When you first close on your first home, your likely first automatic reaction will be to start renovating some aspects of the home to what you like. There are always ways to make improvements and update old to new. However, always remember that while you may want to renovate, there is always a possibility that you may not have the budget to renovate in every way that you want. One recommendation is to get some wiggle room in the sales price to be able to afford some of the renovations that will uniquely update your new home in ways you love. Think ahead. Negotiate. Stay committed to your personal brand of excellence, because this will help you when you decide to sell. Here are 20 Room Makeover Ideas for Under $1000 to upgrade your new home in no time.
Pictures tell a story. Realtors want to make sure that the best story is communicated in such a way to attract even the most hard-won buyer. Images can also tell the wrong story. Without deliberation, practice, consideration, and the right angle or light; an image that was designed to sell can go horribly wrong. The wrong image can do way more harm than good.
This blog provides tips, tricks, photos, and fun to display the best image to tell the right story.
Are your listing photos making the right first impression? In real estate, all pictures tell a story. If your pictures are not telling the best story, most buyers will not only ignore the photo; they won’t buy either!
Let’s take a look at some listing photos and identify tips so that you can capture the right image to tell the right story to sell…sell…sell!
Millennials are starting to move out of their parent’s homes. For this generation of 20-and-30-somethings, a generation that will help grow the economy in the next 15 to 20 years as they invest. As potential home-buyers, Millennials do not have the means to pay some of the larger prices it takes to get them into certain areas, such as San Francisco and New York City. This is why San Francisco and New York City did not make it on to the list of the Top 10 Cities for Millennial Home Buyers, because while these are great areas, and Millennials do rent there, the home prices in these areas are simply too expensive for the entry level home buyer to consider.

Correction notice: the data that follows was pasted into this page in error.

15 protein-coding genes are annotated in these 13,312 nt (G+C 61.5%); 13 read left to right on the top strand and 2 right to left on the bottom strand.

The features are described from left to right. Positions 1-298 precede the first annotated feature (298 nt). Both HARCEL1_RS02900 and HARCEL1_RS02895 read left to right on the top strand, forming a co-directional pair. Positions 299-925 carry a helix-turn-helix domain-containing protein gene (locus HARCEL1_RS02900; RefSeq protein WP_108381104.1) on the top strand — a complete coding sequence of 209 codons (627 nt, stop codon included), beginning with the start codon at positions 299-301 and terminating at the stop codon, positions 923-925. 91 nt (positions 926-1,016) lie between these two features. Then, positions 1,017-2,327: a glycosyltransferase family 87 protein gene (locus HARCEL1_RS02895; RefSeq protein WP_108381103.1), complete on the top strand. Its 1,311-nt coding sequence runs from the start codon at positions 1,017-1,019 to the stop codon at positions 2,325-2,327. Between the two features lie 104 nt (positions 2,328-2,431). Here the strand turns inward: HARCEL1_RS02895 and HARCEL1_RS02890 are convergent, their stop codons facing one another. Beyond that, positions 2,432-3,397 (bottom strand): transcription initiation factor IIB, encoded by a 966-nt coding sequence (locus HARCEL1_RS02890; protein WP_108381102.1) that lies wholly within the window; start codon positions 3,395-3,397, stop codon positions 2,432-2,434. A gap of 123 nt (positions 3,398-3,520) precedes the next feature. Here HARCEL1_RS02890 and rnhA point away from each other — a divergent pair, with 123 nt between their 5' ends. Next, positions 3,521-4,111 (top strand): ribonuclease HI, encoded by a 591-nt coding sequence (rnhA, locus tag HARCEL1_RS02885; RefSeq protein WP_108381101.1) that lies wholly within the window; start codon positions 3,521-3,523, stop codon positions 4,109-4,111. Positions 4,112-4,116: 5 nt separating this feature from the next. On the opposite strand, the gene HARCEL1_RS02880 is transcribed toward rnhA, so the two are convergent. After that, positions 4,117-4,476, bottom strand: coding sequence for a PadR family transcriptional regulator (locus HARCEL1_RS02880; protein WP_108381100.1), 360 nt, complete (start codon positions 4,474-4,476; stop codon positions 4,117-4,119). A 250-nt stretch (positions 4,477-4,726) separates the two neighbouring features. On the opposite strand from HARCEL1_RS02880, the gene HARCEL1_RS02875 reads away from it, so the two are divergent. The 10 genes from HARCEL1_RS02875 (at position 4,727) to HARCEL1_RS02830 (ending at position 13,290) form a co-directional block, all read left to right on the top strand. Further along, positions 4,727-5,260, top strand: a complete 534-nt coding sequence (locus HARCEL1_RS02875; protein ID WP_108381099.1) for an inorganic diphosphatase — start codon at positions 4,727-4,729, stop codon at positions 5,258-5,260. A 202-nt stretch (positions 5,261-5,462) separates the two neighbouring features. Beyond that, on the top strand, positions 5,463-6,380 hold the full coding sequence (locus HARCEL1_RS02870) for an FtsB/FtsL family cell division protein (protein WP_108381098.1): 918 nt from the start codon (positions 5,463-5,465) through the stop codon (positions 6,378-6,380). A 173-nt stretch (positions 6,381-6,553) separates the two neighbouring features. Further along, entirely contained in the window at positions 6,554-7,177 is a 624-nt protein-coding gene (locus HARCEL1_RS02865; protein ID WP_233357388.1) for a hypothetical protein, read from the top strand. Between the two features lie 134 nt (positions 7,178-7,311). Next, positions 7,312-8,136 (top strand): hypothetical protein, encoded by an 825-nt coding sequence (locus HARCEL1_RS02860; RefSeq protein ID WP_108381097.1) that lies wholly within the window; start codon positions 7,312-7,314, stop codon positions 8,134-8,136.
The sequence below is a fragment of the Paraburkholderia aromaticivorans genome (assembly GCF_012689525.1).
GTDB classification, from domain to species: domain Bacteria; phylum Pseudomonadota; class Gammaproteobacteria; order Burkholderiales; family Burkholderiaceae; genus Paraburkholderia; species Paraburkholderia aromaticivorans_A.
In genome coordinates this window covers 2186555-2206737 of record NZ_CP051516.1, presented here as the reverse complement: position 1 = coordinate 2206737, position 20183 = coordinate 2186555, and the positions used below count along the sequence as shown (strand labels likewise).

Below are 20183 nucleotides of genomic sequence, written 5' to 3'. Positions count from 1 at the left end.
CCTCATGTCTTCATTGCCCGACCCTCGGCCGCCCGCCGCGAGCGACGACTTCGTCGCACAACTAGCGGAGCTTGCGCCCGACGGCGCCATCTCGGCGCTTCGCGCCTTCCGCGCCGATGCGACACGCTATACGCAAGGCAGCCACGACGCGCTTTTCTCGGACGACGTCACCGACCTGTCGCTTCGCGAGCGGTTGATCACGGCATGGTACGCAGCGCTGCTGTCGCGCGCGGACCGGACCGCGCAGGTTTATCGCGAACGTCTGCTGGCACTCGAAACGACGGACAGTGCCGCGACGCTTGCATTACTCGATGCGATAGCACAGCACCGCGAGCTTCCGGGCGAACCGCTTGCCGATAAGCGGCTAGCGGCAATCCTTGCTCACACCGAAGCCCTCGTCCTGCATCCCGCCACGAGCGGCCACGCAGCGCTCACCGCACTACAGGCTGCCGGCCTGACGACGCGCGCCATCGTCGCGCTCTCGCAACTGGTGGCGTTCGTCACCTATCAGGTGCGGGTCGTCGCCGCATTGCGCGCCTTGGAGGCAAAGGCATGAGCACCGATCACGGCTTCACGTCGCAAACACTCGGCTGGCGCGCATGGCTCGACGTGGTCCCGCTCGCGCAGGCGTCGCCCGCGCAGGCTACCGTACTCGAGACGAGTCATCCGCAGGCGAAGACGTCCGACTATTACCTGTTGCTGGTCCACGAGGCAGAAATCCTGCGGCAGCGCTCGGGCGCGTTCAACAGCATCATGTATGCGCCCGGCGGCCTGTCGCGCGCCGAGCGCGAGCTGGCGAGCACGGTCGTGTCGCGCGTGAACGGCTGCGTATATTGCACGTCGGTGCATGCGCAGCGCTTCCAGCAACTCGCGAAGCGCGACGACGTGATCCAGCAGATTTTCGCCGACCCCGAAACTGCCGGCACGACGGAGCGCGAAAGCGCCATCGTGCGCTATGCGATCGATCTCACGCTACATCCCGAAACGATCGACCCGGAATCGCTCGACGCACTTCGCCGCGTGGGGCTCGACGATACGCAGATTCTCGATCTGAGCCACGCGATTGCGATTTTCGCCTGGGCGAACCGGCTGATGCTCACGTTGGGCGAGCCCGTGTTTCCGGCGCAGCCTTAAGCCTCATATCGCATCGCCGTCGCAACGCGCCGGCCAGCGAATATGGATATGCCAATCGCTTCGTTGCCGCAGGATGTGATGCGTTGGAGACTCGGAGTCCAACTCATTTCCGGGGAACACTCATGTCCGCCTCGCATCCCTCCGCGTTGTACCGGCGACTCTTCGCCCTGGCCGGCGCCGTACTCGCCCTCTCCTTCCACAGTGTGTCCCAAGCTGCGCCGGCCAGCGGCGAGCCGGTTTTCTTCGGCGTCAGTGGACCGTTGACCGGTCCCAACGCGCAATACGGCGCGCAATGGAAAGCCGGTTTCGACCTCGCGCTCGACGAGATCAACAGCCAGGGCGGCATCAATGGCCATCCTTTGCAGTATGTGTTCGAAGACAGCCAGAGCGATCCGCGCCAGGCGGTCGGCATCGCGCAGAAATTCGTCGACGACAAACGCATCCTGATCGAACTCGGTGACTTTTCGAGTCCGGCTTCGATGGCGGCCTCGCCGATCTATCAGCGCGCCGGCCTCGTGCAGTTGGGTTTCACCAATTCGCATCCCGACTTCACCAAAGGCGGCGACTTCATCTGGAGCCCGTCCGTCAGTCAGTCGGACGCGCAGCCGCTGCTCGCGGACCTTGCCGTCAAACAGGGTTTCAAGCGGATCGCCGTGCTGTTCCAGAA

Millennials Are Buying Homes
As potential homebuyers; Millennials will be a big contributing factor in helping maintain a fit economy, especially in areas close to the urban sprawl of everyday life. These areas are likely in newer or much older renovated homes in neighborhoods with smaller homes and a more suburban feel. The demand for housing is ever increasing, and for Millennials looking for unique housing in more established neighborhoods, cities such as Charleston and in Washington D.C. outskirts, may be the right fit.
Cities Where Millennials Are Buying
As a home-buying collective, Millennials will make up 2 million buyers this year alone. This number will continue to grow, because of the number of people that will want to buy homes in the coming years. Consequently, Millennials are moving to larger cities because of the jobs there, the propensity for a larger income, and the fact that these jobs will be able to help with their cost of living. Those who live in larger cities should expect increasing rent prices and this sizeable chunk will eat into the potential down payment that Millennials might make on a potential property. For New York City residents, if Millennials are okay with living in Brooklyn or Queens and have a job in a larger city then it will make homeownership a more likely goal to accomplish.
Millennials will continue doing whatever they have to do to be able to buy a home just like that last generation before them did, because homeownership is important to everyone. If you happen to live in a place that is larger it may be best to save as much money as possible to buy in the end.
Here are the top 10 cities where Millennials are buying homes:
There are 5.9% fewer homes for sale in the United States than at this time last year. The number of entry-level homes that are for sale is 10.4% less than last year. As a result, the low supply is driving up the price of entry-level homes typically sought by buyers.
The value of entry-level homes has appreciated; this is beneficial only if you are the owners who occupy these homes. Many first time home buyers are no longer able to afford the entry-level homes. All across the nation the median values of homes have increased 4.8% year after year since March and 1.1% over the course of the beginning quarter. The appreciation of homes has mainly been observed in the beginning level homes and the mid-level homes.
Moreover, this growth has mostly been seen among the larger housing markets where the economy and job wages have improved, which has attracted more folks to those areas. Millennials, still conservative about buy, have a good outlook on how everything will pan out. However, the lack of homes in entry and a mid-level markets are a big concern, because there has been a real lack of homes in these specific groups.
Brutal at the bottom.
The market has seen a 5.9% decrease in homes across the nation at the end of the beginning quarter than last year. Homes at the bottom and middle part of the markets fell 10.4%, compared to the 1.9% in the top third of the markets. Unfortunately for those home buyers in the situation of having a tight budget to work with has now led to a situation where many markets are too expensive to purchase. In fact, most of the markets now are saturated with higher end homes, that are well out of reach for the first time home buyer.